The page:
A Beginner’s How-to Guide to Making Macarons (with photos!)

Posted In: Food, Recipes

Hi everyone! If you follow me on Instagram (or Twitter, I crosspost there) you’ll have noticed that I’ve been practicing making macarons at home over the past couple of weeks. My husband is a big fan of any meringue-based dessert and absolutely loves macarons – and they’re so very pretty – so I’ve been eager to learn. My biggest resource in learning how to do it was this excellent how-to site which I must credit for teaching me this recipe!


I’ve finally nearly-perfected my method of making them and I’m pretty confident now that my batches will turn out decent every time (after quite a few flawed or completely failed batches). I’ve had a couple of requests for the recipe I use so I’m going to share it right here, right now…and I’ll add a couple of tips here and there too.

First off, as far as ingredients go, you’ll need:

3 large sized egg whites (I separate mine myself and use Sunny Queen Farms free-range large eggs, available from Coles supermarkets. I do not use my own hen’s eggs for macarons as their weight varies significantly and it’s best to use standard 50-60g large eggs) – when separating your eggs be careful, you CANNOT allow any egg yolk to get in your mixture!

210g powdered sugar (this is confectioner’s sugar or icing mixture. I use
CSR brand Icing Sugar Mixture. It’s important NOT to use pure icing sugar – it’s good to have corn starch or maize in the mixture and pure icing sugar does not have it.)

125g almond meal (also known as almond flour. Coles does not sell this where I live, so I used Natures Works brand almond meal. Almond meal will be available in any health food store.)

30g regular white sugar (I attempted to use caster sugar but did not personally get favourable results, however some people say they get better results with caster sugar. I personally recommend regular sugar)

Tip: Your egg whites should be aged at least 24 hours in the refrigerator in an airtight container. If you don’t have time for this, you can mimic the aging process by putting them in the microwave for about 20 seconds. I’ve made macarons both ways and had equally good results.

In terms of equipment, you’ll need:

Precise kitchen scales. You need to measure your ingredients very accurately. Personally I do OK going a maximum of 5g over or under, but it’s honestly best to be very precise)

A food processor is very useful for blending your powdered sugar and almond meal together and also making it finer and easier to sift, resulting in lovely smooth macarons. It’s not a complete necessity, just make sure you blend the two ingredients together very, very thoroughly.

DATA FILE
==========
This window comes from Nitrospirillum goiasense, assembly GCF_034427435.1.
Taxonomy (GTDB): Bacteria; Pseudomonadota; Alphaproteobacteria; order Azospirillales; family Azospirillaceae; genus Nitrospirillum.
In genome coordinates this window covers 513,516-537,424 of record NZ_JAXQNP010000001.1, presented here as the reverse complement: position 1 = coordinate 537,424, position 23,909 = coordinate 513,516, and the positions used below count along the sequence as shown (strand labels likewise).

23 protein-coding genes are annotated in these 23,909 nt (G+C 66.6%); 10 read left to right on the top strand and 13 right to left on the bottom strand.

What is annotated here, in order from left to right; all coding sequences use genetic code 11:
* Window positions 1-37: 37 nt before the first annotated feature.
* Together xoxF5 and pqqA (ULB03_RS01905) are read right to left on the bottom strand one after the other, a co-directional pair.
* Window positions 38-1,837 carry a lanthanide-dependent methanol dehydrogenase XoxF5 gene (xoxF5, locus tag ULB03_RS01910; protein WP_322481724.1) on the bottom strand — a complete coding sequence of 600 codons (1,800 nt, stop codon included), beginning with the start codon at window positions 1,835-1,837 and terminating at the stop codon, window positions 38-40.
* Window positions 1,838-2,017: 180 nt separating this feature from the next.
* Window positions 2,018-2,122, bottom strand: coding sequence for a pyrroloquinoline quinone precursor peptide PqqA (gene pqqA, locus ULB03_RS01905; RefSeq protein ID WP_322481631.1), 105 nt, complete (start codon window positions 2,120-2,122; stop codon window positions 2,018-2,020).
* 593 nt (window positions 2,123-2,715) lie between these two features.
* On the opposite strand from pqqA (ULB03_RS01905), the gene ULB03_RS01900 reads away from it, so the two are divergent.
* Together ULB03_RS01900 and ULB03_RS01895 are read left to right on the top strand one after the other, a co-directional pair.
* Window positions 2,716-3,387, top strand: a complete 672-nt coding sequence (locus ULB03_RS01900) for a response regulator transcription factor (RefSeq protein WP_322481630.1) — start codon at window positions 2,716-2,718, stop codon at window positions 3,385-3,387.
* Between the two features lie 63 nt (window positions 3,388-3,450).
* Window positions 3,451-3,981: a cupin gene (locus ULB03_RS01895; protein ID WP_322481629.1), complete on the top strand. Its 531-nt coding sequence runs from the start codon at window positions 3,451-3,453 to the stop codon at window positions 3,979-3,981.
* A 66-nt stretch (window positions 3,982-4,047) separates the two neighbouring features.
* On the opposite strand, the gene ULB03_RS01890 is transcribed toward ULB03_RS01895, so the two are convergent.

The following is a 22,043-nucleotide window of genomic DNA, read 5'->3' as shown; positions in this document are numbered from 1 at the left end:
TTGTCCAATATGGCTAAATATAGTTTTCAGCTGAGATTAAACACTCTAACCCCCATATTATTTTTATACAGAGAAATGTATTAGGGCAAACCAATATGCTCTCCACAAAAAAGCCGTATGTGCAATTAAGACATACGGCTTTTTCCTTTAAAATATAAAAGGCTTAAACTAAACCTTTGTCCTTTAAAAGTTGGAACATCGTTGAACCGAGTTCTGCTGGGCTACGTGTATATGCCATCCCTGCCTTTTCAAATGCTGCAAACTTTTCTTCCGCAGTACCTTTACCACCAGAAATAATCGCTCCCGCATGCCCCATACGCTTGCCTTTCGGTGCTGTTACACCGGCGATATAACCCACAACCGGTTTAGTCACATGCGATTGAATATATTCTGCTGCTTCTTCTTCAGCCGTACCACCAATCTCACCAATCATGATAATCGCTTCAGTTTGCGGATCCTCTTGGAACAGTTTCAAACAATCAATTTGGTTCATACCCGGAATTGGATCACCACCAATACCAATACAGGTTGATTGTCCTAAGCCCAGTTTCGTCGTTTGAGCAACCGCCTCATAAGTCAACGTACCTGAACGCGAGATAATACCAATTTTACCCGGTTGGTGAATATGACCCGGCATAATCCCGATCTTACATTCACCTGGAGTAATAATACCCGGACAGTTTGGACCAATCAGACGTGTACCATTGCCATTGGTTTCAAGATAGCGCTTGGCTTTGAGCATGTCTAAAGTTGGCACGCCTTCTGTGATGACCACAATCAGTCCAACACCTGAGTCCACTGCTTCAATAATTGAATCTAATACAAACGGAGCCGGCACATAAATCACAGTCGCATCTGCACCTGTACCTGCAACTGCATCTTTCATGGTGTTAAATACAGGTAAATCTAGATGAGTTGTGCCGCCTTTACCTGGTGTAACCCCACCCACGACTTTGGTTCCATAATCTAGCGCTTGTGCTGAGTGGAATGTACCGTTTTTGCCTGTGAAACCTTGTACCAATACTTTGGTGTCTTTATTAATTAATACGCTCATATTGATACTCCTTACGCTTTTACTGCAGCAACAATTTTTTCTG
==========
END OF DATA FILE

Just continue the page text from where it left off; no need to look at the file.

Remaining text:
A sieve or sifter

A spatula

A stainless steel bowl – spotlessly clean

A large mixing bowl

2 large baking trays that can be layered on top of each other

Baking paper (no wax or silicone mats)

A macaron template (I printed and laminated this one)

Electric whisk/beater (with spotlessly clean whisks)

Piping bag and a tip with a 3/4 inch round opening

Food colour (I use Queens brand liquid food colouring, but have ruined macarons more than once because I used too much and added too much moisture to the batter. It would be much better to use gel colour, which is very vivid)

Now for the procedure

Leave your egg whites out to reach room temperature.

Prepare your baking trays. It’s best to layer two trays on top of each other to prevent the bottom of the macarons from cooking too quickly and it helps make those nice bubbly feet at the base of the macaron. On top of this, you can place a template such as the one I use which is linked above…and then a layer of baking paper. You’ll pipe your mixture onto the baking paper and then carefully slide the template out before putting it into the oven.


Place your stainless steel bowl in the fridge, it’s better to beat egg whites in a cold bowl.

After you’ve measured your dry ingredients, place them in your food processor and combine them thoroughly for a couple of minutes. Scrape the bowl to loosen any mixture stuck to the sides, then blitz them again for another couple of minutes.

Sieve this blended mixture into your mixing bowl. For me, because I have a very fine sieve, this takes some time and is definitely the most boring part of making macarons! Sieve sieve sieve. You’ll probably be left with some bits of almond that won’t go through, that’s OK – it’s not usually enough to throw your recipe out of balance. I’m usually left with about this much in my sieve that I can’t get through.


Now it’s time to beat your egg whites. Put your dry ingredients to the side and take your stainless steel bowl out of the fridge.

Place the egg whites in the bowl and start beating them at a medium speed until they become frothy and you can see your whisk leaving marks in the mixture. Now start adding your regular sugar about a tablespoon at a time. Continue beating, with all the sugar added, you should see your eggs becoming white and fluffy.

Keep beating until the egg whites become thick, dense and very creamy. When the egg whites are ready, you’ll see that the mixture makes peaks on your whisk and in the bowl. You should be able to turn the bowl upside down without the mixture sliding out!

Now we can add some colour to the egg whites. Be slow and gentle as you incorporate the colour. Fold the colour into the egg whites using a spatula – do not stir or whisk! Fold, bringing the bottom of the mixture up to the top and scraping the colour into the egg whites. Keep folding the colour in this way until it’s all blended in. Don’t rush this step, you don’t want your egg whites to go flat on you.